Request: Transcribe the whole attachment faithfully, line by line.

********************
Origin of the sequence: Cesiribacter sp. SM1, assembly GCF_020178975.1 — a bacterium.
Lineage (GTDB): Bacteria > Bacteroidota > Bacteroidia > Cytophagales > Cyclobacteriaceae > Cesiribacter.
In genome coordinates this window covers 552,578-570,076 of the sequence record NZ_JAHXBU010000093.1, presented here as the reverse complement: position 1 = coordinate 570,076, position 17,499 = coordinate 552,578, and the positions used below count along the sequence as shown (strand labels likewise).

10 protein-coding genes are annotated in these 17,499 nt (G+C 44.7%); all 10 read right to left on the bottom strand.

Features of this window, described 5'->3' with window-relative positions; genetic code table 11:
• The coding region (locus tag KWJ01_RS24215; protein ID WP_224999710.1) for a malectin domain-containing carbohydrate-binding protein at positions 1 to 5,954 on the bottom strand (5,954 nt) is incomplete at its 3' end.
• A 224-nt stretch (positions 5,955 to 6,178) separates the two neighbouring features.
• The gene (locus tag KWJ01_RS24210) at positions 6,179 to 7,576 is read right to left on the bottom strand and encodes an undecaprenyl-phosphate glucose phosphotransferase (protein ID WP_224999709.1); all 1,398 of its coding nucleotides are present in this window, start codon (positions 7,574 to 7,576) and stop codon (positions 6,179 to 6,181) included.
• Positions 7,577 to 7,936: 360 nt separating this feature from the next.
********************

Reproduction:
Origin of the sequence: Cesiribacter sp. SM1, assembly GCF_020178975.1 — a bacterium.
Lineage (GTDB): Bacteria > Bacteroidota > Bacteroidia > Cytophagales > Cyclobacteriaceae > Cesiribacter.
In genome coordinates this window covers 552,578-570,076 of the sequence record NZ_JAHXBU010000093.1, presented here as the reverse complement: position 1 = coordinate 570,076, position 17,499 = coordinate 552,578, and the positions used below count along the sequence as shown (strand labels likewise).

10 protein-coding genes are annotated in these 17,499 nt (G+C 44.7%); all 10 read right to left on the bottom strand.

Features of this window, described 5'->3' with window-relative positions; genetic code table 11:
• The coding region (locus tag KWJ01_RS24215; protein ID WP_224999710.1) for a malectin domain-containing carbohydrate-binding protein at positions 1 to 5,954 on the bottom strand (5,954 nt) is incomplete at its 3' end.
• A 224-nt stretch (positions 5,955 to 6,178) separates the two neighbouring features.
• The gene (locus tag KWJ01_RS24210) at positions 6,179 to 7,576 is read right to left on the bottom strand and encodes an undecaprenyl-phosphate glucose phosphotransferase (protein ID WP_224999709.1); all 1,398 of its coding nucleotides are present in this window, start codon (positions 7,574 to 7,576) and stop codon (positions 6,179 to 6,181) included.
• Positions 7,577 to 7,936: 360 nt separating this feature from the next.